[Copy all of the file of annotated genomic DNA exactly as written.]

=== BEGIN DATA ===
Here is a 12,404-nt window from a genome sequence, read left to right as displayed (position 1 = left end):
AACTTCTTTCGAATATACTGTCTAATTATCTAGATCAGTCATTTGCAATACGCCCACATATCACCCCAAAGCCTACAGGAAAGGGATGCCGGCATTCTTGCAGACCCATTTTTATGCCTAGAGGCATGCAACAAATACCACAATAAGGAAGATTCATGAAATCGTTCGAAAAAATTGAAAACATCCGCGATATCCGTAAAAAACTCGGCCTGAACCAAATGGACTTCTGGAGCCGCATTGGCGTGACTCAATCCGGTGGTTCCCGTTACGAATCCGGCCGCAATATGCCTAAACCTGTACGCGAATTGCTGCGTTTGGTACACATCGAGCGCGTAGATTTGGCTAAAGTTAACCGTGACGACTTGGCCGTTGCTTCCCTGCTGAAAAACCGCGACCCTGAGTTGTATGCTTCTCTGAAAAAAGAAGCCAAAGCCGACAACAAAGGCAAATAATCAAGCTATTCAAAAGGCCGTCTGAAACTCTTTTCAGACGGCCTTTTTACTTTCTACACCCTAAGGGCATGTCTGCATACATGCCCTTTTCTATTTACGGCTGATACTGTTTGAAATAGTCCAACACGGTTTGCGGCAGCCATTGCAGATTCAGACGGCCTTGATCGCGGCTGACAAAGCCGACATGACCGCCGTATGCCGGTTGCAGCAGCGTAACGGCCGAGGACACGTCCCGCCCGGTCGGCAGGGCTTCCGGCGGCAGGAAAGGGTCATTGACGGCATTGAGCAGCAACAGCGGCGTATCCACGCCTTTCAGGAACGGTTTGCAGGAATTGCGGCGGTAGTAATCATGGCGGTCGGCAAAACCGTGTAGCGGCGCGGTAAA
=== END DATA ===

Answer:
Here is a 12,404-nt window from a genome sequence, read left to right as displayed (position 1 = left end):
AACTTCTTTCGAATATACTGTCTAATTATCTAGATCAGTCATTTGCAATACGCCCACATATCACCCCAAAGCCTACAGGAAAGGGATGCCGGCATTCTTGCAGACCCATTTTTATGCCTAGAGGCATGCAACAAATACCACAATAAGGAAGATTCATGAAATCGTTCGAAAAAATTGAAAACATCCGCGATATCCGTAAAAAACTCGGCCTGAACCAAATGGACTTCTGGAGCCGCATTGGCGTGACTCAATCCGGTGGTTCCCGTTACGAATCCGGCCGCAATATGCCTAAACCTGTACGCGAATTGCTGCGTTTGGTACACATCGAGCGCGTAGATTTGGCTAAAGTTAACCGTGACGACTTGGCCGTTGCTTCCCTGCTGAAAAACCGCGACCCTGAGTTGTATGCTTCTCTGAAAAAAGAAGCCAAAGCCGACAACAAAGGCAAATAATCAAGCTATTCAAAAGGCCGTCTGAAACTCTTTTCAGACGGCCTTTTTACTTTCTACACCCTAAGGGCATGTCTGCATACATGCCCTTTTCTATTTACGGCTGATACTGTTTGAAATAGTCCAACACGGTTTGCGGCAGCCATTGCAGATTCAGACGGCCTTGATCGCGGCTGACAAAGCCGACATGACCGCCGTATGCCGGTTGCAGCAGCGTAACGGCCGAGGACACGTCCCGCCCGGTCGGCAGGGCTTCCGGCGGCAGGAAAGGGTCATTGACGGCATTGAGCAGCAACAGCGGCGTATCCACGCCTTTCAGGAACGGTTTGCAGGAATTGCGGCGGTAGTAATCATGGCGGTCGGCAAAACCGTGTAGCGGCGCGGTAAA